SpotX Whitepaper Sees Digital Growth, But Life for Linear

In a White Paper about the growth of digital media, SpotX concludes that while technological advances are changing consumer behavior, linear TV and traditional broadcasters are not dying.

Instead, the SpotX paper says, those legacy media companies are evolving to cater to the new digital reality.

The new reality is that few families gather in the living room to watch a program together. Instead the future of video is up for grabs, and there will be experiments to find the best business models to serve viewers both at home and on the go.

“Although on-demand usage is increasing, linear television remains popular due to the immediacy of traditional live programming," said Mike Shehan, co-founder and CEO at SpotX. "Just think about the massive audiences drawn to the World Cup or the 'Game of Thrones' season finale. As a company, we are heavily focused on live TV in over-the-top (OTT) because of its growing availability across multiple devices which inherently opens up huge opportunities for media owners to earn more revenue and advertisers to reach more consumers.”

The report lays out five trends contributing to the continued rise of digital. They are:

· Linear TV continues to draw viewers. “TV has gone beyond the television set—it’s expanded into this idea of Total Video, a phenomenon that spans all screen and all streams,” the report says. While linear viewing will likely drop by 5% to 15% among 18 to 24 year olds, it will remain a cornerstone of daily consumption behavior.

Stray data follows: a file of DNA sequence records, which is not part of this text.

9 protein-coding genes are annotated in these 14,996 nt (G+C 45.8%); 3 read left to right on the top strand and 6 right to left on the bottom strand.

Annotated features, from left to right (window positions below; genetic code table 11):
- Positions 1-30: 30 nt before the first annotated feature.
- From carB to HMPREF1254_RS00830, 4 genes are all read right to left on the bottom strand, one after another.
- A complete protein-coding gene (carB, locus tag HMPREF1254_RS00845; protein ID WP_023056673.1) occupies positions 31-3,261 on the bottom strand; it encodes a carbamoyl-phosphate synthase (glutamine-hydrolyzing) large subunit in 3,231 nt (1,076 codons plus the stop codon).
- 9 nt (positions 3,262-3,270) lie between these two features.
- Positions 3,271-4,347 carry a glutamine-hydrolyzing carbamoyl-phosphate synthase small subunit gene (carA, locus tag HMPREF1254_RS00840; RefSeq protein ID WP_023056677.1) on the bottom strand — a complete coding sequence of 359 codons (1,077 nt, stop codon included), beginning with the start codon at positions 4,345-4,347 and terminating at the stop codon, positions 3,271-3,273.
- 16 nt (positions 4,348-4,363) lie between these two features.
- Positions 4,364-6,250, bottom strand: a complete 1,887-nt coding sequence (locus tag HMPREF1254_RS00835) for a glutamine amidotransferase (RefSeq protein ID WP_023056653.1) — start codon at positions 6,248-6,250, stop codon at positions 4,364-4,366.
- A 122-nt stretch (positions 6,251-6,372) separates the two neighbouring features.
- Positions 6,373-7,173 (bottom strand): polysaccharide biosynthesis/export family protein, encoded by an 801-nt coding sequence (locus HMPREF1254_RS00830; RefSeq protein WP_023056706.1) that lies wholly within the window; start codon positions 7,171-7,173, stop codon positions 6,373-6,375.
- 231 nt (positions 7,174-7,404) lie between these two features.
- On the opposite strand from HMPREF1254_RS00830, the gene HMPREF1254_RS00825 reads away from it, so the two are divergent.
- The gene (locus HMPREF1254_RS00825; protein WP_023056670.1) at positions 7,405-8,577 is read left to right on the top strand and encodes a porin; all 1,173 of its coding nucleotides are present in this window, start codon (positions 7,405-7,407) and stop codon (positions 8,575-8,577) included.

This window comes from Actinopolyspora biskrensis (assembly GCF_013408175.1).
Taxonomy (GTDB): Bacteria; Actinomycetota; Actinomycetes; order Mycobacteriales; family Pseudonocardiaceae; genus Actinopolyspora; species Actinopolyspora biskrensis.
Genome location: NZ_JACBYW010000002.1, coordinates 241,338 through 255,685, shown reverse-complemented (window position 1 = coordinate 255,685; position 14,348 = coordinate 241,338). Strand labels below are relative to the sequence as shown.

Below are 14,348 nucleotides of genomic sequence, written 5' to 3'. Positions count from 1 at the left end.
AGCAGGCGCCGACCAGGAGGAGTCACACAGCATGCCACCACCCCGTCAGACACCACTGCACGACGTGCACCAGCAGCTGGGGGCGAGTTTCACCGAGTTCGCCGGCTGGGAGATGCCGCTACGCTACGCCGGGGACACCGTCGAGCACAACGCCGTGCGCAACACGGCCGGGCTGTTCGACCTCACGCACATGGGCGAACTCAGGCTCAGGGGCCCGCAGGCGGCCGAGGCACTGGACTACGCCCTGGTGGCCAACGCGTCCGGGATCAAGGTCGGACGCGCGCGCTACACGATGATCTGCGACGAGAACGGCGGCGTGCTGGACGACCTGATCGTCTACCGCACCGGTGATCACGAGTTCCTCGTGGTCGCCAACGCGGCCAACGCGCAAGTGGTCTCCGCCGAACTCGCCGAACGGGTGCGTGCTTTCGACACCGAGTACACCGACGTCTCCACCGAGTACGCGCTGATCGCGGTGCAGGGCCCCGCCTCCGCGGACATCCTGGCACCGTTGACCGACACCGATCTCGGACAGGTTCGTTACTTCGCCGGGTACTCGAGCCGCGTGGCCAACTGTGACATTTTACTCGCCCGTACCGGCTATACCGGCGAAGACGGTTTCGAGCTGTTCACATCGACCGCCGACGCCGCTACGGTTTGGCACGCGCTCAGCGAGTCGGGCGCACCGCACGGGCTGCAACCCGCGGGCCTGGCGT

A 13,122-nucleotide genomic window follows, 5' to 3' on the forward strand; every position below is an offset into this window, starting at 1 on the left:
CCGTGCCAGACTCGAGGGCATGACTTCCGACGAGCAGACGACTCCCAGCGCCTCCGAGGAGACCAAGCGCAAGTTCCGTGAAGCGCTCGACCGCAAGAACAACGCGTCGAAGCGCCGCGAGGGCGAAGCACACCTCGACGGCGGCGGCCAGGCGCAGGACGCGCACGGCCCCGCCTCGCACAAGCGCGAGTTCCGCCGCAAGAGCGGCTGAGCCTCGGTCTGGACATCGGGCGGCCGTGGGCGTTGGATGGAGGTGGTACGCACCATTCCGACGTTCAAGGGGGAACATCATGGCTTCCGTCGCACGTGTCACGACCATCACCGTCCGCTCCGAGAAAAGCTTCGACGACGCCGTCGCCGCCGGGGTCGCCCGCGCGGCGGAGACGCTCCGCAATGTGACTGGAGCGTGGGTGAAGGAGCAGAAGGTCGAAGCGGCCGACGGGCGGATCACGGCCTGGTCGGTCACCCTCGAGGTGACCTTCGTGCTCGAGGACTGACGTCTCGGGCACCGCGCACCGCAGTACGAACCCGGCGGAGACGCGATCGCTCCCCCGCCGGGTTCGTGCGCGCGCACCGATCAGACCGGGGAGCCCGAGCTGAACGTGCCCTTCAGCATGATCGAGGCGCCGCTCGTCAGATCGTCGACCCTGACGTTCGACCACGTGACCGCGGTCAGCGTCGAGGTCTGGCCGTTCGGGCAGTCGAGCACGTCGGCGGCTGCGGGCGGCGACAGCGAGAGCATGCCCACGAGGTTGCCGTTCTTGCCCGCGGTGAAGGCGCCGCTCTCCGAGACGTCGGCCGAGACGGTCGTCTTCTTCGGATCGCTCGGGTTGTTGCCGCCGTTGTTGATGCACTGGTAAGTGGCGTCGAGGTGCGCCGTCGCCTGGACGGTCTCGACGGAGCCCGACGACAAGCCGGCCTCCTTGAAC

· Faster internet opens the gate to quality viewing: Quality video is immersive and people are willing to pay for it. The faster internet is also transforming distribution, letting consumer have linear-quality experiences on a variety of devices without a traditional cable subscription, the report says, pointing increased time spent on computers and smartphones.

· Mobile, bringing all streams to all screens: TV is no longer confined to the living room. Total video means access to content on the go on whatever device one prefers. With mobile networks getting faster, new viewing habits are being formed.

· SVODs and vMVPDs, pioneers of a new age in TV and video: The businesses capitalizing on the disruption caused by improved broadband are subscription video on demand services and virtual MVPds. Original streaming content has increase five-fold from 2013 to 2017 and skinny bundles like Sling TV and fuboTV bridge the gap between traditional pay-TV and the on-demand world. The lines between SVOD and vMVPDs is already blurring, the report notes.

· Stacking subscriptions: The success of SVOD services and vMVPD has big media companies jumping into the subscription business. One area of fallout is subscribers might need multiple subscription to get all of the content they want. Already more than half of those responding to one survey said they have at least two services.

Jon has been business editor of Broadcasting+Cable since 2010. He focuses on revenue-generating activities, including advertising and distribution, as well as executive intrigue and merger and acquisition activity. Just about any story is fair game, if a dollar sign can make its way into the article. Before B+C, Jon covered the industry for TVWeek, Cable World, Electronic Media, Advertising Age and The New York Post. A native New Yorker, Jon is hiding in plain sight in the suburbs of Chicago.